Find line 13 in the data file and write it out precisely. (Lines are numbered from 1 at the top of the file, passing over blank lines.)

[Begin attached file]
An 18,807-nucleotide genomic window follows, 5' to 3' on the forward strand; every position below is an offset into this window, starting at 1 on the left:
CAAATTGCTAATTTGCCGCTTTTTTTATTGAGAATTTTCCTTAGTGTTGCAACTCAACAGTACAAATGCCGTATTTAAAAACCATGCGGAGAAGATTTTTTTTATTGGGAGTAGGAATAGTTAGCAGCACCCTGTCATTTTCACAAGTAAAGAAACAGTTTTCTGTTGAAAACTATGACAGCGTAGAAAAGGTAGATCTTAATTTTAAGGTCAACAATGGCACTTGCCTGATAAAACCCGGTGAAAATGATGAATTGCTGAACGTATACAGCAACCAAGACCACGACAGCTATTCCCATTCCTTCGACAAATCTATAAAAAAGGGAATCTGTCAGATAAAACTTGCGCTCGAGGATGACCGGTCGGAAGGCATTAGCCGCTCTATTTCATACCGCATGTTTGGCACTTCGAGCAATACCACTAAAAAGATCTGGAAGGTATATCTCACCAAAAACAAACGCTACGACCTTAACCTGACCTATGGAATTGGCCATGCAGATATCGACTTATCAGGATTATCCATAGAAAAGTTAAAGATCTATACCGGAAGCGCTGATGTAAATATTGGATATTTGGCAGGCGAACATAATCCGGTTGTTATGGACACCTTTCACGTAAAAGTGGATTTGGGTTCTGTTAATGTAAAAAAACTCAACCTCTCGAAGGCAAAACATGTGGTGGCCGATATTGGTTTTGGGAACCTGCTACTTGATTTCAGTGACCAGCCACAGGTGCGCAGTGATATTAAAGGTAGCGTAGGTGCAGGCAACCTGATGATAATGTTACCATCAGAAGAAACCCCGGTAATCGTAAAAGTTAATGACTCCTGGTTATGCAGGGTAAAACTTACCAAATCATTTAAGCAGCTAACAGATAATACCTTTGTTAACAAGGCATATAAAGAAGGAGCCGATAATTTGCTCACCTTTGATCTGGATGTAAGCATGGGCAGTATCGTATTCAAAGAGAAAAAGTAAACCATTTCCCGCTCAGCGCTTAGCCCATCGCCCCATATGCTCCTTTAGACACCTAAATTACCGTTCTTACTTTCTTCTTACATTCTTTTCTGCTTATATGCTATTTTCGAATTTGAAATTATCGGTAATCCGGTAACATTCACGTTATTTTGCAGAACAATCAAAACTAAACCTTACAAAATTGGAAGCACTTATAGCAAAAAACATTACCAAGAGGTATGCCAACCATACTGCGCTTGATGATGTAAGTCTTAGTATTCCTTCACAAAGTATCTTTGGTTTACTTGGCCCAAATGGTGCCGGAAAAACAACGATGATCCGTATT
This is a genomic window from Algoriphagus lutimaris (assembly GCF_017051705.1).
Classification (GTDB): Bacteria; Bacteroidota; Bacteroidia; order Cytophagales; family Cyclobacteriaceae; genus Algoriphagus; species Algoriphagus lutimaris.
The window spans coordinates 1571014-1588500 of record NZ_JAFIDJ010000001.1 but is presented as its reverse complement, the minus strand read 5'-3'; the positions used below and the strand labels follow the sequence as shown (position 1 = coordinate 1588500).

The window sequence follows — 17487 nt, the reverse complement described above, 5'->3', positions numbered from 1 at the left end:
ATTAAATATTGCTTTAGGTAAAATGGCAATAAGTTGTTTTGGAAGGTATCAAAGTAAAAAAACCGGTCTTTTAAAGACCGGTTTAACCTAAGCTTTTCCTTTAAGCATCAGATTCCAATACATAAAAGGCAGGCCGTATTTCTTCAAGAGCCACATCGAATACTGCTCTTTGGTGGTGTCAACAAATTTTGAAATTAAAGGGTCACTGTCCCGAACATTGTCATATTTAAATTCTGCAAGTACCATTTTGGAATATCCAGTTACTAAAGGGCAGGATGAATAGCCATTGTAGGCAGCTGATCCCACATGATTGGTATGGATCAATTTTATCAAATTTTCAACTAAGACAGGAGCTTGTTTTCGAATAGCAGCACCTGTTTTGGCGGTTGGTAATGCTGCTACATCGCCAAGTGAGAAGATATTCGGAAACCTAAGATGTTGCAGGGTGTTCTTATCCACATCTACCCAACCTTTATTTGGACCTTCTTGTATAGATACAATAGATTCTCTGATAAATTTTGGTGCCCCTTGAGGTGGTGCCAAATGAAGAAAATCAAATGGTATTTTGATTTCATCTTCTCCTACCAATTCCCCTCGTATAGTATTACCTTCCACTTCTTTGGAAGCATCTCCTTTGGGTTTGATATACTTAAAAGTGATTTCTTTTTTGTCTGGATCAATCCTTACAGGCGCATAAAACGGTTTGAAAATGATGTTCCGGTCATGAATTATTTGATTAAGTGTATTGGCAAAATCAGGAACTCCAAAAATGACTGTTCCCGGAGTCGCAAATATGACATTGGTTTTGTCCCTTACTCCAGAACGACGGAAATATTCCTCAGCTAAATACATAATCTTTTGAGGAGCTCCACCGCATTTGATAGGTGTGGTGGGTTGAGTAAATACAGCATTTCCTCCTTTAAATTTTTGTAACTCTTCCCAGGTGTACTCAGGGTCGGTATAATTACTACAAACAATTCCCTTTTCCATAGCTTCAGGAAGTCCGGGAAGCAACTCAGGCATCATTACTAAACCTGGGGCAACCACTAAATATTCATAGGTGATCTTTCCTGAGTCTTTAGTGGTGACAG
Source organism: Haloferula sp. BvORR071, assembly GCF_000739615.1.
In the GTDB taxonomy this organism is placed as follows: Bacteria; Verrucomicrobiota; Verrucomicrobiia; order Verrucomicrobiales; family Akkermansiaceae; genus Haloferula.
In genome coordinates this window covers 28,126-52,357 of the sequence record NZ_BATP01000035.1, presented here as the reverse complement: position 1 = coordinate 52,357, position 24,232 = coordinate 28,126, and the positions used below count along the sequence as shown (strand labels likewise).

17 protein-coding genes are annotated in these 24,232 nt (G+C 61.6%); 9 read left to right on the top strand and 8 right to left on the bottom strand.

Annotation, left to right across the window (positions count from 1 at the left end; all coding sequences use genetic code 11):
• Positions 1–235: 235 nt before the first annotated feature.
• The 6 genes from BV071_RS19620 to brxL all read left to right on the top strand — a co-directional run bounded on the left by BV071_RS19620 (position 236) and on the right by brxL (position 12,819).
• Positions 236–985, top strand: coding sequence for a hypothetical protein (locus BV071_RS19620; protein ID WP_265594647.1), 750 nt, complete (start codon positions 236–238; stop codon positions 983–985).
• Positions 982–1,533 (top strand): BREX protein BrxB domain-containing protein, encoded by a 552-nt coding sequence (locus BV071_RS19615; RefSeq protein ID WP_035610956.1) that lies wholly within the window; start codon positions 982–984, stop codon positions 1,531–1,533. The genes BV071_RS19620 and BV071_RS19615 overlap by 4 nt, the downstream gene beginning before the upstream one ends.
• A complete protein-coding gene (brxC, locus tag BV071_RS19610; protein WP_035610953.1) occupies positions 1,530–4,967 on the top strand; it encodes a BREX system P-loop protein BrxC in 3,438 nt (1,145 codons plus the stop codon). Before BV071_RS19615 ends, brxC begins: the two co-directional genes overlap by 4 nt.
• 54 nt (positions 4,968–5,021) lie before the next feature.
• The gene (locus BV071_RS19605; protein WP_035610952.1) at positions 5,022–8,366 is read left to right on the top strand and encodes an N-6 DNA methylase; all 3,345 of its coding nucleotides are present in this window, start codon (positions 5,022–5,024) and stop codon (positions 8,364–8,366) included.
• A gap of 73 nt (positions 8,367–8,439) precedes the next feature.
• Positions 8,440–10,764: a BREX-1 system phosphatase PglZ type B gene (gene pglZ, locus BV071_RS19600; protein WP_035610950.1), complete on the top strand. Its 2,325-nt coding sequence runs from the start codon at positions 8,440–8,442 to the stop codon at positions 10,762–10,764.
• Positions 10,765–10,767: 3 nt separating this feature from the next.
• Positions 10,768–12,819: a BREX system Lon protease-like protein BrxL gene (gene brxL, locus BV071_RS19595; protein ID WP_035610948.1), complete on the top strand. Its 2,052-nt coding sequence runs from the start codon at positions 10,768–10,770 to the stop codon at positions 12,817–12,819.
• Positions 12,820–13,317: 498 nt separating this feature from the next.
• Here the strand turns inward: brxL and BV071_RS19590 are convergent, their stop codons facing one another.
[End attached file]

• Positions 1–235: 235 nt before the first annotated feature.